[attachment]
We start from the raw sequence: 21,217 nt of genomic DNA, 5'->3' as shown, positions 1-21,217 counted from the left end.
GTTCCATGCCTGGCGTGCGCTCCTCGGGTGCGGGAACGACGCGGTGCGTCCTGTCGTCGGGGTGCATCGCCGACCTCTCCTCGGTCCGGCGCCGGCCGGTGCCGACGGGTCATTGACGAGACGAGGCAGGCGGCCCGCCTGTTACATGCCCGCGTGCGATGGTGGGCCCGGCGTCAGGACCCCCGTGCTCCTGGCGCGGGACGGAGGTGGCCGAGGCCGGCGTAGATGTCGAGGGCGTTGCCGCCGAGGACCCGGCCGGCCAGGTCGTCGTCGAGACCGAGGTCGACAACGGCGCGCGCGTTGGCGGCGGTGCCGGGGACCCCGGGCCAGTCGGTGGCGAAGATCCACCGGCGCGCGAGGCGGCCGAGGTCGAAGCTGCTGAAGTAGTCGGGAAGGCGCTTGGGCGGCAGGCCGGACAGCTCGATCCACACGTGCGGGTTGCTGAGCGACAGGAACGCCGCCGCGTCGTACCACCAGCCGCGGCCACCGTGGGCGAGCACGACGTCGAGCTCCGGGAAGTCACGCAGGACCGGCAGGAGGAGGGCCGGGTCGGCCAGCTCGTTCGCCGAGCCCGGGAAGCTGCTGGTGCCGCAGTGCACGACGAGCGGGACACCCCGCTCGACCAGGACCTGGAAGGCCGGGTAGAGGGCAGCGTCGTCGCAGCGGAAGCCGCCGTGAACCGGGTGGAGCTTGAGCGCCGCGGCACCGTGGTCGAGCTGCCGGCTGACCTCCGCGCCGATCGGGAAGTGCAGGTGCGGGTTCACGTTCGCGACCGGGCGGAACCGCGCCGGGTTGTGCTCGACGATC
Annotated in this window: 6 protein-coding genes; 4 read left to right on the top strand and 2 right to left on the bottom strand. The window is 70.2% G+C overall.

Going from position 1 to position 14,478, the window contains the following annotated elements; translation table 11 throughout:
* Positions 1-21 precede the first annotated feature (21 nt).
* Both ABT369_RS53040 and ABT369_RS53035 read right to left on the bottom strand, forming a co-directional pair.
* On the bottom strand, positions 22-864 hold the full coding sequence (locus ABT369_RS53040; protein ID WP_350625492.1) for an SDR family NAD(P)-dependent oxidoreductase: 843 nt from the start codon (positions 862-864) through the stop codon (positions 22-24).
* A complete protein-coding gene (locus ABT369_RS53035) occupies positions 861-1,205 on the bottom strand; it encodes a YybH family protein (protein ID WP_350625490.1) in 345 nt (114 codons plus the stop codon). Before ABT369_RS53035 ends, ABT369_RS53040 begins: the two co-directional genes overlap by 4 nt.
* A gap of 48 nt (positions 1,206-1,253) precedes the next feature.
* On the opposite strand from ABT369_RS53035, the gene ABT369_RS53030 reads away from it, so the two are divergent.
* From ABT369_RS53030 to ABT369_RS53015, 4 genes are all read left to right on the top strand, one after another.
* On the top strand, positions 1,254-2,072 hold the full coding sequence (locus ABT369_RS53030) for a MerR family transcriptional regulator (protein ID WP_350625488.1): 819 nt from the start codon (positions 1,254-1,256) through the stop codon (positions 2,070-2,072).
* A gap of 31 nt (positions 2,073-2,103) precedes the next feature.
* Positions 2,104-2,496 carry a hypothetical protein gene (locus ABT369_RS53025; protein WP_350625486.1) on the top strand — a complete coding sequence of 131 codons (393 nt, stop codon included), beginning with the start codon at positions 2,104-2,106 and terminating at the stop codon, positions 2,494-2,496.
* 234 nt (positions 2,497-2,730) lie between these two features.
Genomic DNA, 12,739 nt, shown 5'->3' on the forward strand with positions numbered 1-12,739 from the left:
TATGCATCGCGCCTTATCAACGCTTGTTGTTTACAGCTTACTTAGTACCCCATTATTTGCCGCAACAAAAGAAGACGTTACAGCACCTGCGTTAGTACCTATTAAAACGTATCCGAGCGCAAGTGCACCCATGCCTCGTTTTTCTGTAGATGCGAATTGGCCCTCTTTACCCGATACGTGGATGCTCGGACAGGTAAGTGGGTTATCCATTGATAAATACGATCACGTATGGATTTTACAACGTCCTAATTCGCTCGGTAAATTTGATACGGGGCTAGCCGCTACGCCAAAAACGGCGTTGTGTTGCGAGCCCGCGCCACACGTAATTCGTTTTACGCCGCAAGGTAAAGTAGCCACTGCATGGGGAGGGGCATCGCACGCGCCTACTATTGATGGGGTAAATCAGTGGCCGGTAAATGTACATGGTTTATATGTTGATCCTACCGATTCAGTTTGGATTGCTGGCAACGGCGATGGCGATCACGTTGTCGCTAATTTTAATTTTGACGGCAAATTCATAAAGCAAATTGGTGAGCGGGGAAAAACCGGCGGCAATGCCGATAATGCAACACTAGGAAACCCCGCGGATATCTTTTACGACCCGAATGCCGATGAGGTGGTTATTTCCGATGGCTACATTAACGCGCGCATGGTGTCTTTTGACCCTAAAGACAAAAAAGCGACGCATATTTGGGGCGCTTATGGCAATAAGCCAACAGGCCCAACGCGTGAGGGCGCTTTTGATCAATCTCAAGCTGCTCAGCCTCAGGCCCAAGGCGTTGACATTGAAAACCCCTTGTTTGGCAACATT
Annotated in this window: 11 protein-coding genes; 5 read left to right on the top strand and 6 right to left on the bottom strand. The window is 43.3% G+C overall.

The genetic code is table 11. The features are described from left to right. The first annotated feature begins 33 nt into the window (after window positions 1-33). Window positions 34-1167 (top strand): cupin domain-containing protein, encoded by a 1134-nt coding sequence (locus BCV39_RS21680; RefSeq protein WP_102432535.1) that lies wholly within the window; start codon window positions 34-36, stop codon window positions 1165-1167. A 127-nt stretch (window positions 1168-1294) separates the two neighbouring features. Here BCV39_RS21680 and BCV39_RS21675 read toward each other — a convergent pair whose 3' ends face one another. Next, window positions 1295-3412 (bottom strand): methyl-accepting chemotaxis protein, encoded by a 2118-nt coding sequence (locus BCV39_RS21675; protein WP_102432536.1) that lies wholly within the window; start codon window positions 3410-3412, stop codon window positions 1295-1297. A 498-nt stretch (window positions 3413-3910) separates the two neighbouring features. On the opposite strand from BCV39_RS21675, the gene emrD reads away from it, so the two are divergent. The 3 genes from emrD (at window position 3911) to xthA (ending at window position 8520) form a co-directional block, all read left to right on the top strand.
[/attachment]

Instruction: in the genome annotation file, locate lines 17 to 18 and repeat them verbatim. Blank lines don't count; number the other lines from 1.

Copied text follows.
TATGCATCGCGCCTTATCAACGCTTGTTGTTTACAGCTTACTTAGTACCCCATTATTTGCCGCAACAAAAGAAGACGTTACAGCACCTGCGTTAGTACCTATTAAAACGTATCCGAGCGCAAGTGCACCCATGCCTCGTTTTTCTGTAGATGCGAATTGGCCCTCTTTACCCGATACGTGGATGCTCGGACAGGTAAGTGGGTTATCCATTGATAAATACGATCACGTATGGATTTTACAACGTCCTAATTCGCTCGGTAAATTTGATACGGGGCTAGCCGCTACGCCAAAAACGGCGTTGTGTTGCGAGCCCGCGCCACACGTAATTCGTTTTACGCCGCAAGGTAAAGTAGCCACTGCATGGGGAGGGGCATCGCACGCGCCTACTATTGATGGGGTAAATCAGTGGCCGGTAAATGTACATGGTTTATATGTTGATCCTACCGATTCAGTTTGGATTGCTGGCAACGGCGATGGCGATCACGTTGTCGCTAATTTTAATTTTGACGGCAAATTCATAAAGCAAATTGGTGAGCGGGGAAAAACCGGCGGCAATGCCGATAATGCAACACTAGGAAACCCCGCGGATATCTTTTACGACCCGAATGCCGATGAGGTGGTTATTTCCGATGGCTACATTAACGCGCGCATGGTGTCTTTTGACCCTAAAGACAAAAAAGCGACGCATATTTGGGGCGCTTATGGCAATAAGCCAACAGGCCCAACGCGTGAGGGCGCTTTTGATCAATCTCAAGCTGCTCAGCCTCAGGCCCAAGGCGTTGACATTGAAAACCCCTTGTTTGGCAACATT
Annotated in this window: 11 protein-coding genes; 5 read left to right on the top strand and 6 right to left on the bottom strand. The window is 43.3% G+C overall.